Thursday, January 31, 2013

A Mile in Mom's Shoes

One thing that I really love about all the activities off of Productive Parenting is that for the most part you don't need any special materials to make them work. No last minute run to the store for supplies, you just get to have fun. Take today's activity for example:
All I did was give Erik a pile of shoes, and let him go to town. It was really fun to watch him pick through them all and decide which ones to try on first, and it was even more fun to watch him try to get some of them on.
Which ones to wear first?!
He's actually trying to put my shoe on MY foot. He thought at first that we were getting ready to go outside to play, and he knew I wouldn't go out that door until we both had shoes on. 
He finally caught on to what we were doing though. 
Erik loves trying to walk in our shoes. He loves trying to lift the weight of the heavy shoes, and trying to figure out how to balance while walking in them. This is such a great way to build up those leg muscles!
How's a kid supposed to get his toes in these things, they're so darn tall! 

I did it!

One of the biggest things a child is working on with this activity is balance. Make sure you're there to catch them if they topple over. 
 It was cute to see how proud Erik was of himself when he managed to take some steps in a big pair of shoes. Such a great confidence booster!

Wednesday, January 30, 2013

Peanut Buttered Banana Pancakes

I made these for Erik's dinner the other night (hubby was working late and I knew Erik wouldn't care what we ate so yes, we had pancakes for dinner) and he loved them. I think he ate seven of them. Wouldn't you?
Let's rewind to several months ago, when I was looking around for ideas for things to tempt Erik (he can be super picky!). I found an idea somewhere online (sorry, don't remember where) for banana pancakes. They had you dip banana slices in pancake batter and then cook them in a skillet. I thought this sounded genius and decided to give it a try. It flopped. The batter didn't want to stick to the bananas so it all ran off and left the top exposed. The batter on the side of the slices didn't get cooked well, and it was basically a flop.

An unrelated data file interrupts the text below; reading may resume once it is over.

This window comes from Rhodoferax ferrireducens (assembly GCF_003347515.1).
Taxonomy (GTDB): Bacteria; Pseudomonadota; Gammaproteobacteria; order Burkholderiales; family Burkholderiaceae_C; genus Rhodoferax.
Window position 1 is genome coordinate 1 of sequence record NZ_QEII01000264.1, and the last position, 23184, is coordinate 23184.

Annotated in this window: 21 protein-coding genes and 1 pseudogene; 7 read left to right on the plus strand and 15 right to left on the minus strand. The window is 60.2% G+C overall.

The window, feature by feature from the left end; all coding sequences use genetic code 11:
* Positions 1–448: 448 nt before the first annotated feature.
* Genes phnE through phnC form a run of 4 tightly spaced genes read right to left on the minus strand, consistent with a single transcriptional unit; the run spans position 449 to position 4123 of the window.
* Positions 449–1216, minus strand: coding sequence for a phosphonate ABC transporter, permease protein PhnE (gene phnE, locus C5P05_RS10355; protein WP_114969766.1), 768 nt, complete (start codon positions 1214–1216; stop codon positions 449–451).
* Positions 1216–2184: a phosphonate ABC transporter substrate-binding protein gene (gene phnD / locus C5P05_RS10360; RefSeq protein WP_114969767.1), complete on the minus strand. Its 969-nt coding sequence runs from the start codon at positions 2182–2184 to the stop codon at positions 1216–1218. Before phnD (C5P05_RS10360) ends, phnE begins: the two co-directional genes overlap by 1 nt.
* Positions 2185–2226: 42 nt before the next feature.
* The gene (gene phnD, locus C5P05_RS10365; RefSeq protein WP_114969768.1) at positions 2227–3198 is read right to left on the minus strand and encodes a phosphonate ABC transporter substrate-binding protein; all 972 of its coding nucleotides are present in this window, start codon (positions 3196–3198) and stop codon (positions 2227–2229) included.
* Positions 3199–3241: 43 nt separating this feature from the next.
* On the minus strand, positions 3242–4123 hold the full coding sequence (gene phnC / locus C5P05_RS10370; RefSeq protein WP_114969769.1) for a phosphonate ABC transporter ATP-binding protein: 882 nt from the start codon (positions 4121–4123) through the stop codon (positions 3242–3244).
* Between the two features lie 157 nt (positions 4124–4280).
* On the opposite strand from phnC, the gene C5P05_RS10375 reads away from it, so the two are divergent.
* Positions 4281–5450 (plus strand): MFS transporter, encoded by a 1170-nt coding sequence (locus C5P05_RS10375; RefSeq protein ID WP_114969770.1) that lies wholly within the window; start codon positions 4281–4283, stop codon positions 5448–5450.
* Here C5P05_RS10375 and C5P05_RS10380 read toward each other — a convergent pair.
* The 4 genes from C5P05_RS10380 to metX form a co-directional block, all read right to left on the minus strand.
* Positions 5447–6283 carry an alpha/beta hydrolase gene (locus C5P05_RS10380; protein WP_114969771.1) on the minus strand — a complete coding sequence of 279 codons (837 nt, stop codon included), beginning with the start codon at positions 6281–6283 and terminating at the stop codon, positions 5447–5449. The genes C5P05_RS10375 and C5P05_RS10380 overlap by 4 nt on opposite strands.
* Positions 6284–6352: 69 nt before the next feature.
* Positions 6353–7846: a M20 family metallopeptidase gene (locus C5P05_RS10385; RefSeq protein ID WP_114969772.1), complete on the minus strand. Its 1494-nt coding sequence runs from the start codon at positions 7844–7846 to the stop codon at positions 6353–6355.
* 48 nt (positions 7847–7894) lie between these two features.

Now, fast forward to now, it's a few minutes to supper time and I've got nothing ready to go. I'm standing in my kitchen and see the box of whole wheat pancake mix I had yet to put away from my grocery trip that afternoon, and it's sitting next to the bunch of bananas on my counter. I think to myself how sad it was that the banana pancakes flopped, and then suddenly the solution pops into my head. Here's the secret:
Start by mixing your desired pancake batter as you would normally do. Put a small amount onto your chosen pancake pan (just like you would normally do, except smaller), you want it to end up being just a tiny bit bigger than a slice of banana. After the batter has cooked a few seconds, place a slice of banana onto each pancake and press down slightly so it's sunk into the batter. Like this:
 Next, place a small dollop of batter atop the banana slice, like this:
When it's ready to flip, just be careful not to mess up your little pancake and banana tower. 
Now, I was trying to decide the best thing to top these with (Erik doesn't know syrup exists. Seriously, why teach my kid that he can drizzle his food with liquid sugar when there are options like PB, applesauce, fruit spreads, etc...) when I realized that there couldn't be anything better than peanut butter. Who doesn't like the banana+PB combo? So, right after I flipped my little pancakes, while the second side was still cooking, I smeared some PB onto each pancake so it'd get warm and gooey. 
 As soon as they were cooked all the way through I took them out of the pan, let them cool a minute or two, and then handed them over to Erik. I just knew it would be love at first bite. I was wrong. He spit it out and looked at me like I'd betrayed him. I thought maybe he didn't like the PB with it, so I scraped it off one bite and tried again. Same reaction. What could have gone wrong, they looked so perfect? I popped one into my mouth to see if I could figure out the problem. HOLY CRAP! MOLTEN HOT BANANA LAVA!!!!!